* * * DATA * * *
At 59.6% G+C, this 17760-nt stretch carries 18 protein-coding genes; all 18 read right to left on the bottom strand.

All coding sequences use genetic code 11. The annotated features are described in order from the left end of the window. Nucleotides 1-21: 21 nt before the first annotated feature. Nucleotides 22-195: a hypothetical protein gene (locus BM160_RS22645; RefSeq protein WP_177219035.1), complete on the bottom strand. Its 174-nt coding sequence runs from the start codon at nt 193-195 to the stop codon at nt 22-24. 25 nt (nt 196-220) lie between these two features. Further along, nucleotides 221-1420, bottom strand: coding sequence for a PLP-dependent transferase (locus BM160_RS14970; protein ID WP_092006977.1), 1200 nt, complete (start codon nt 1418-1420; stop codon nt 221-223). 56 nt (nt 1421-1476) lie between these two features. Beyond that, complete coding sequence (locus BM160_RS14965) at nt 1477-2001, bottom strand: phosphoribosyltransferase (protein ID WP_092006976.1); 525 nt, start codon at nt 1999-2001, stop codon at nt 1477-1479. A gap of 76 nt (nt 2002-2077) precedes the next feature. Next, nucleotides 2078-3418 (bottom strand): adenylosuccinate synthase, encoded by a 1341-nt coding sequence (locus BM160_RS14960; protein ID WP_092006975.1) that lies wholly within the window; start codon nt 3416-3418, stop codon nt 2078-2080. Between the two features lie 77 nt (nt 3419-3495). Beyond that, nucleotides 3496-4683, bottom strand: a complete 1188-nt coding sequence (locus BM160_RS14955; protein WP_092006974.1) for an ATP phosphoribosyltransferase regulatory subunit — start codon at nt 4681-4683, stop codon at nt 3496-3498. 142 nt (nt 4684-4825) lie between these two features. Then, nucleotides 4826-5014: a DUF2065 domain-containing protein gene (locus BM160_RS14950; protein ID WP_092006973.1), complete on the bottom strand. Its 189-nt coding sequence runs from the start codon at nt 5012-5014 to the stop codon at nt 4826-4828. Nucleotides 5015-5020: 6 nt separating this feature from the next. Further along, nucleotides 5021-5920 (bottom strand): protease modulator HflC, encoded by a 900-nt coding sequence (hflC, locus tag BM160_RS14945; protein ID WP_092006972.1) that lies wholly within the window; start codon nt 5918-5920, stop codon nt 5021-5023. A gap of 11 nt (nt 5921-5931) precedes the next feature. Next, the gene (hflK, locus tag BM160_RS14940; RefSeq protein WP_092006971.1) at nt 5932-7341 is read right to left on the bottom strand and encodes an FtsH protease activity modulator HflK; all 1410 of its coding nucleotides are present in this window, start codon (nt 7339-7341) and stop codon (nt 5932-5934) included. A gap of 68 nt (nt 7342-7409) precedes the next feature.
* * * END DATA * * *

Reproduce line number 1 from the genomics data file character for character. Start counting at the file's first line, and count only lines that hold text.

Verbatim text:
At 59.6% G+C, this 17760-nt stretch carries 18 protein-coding genes; all 18 read right to left on the bottom strand.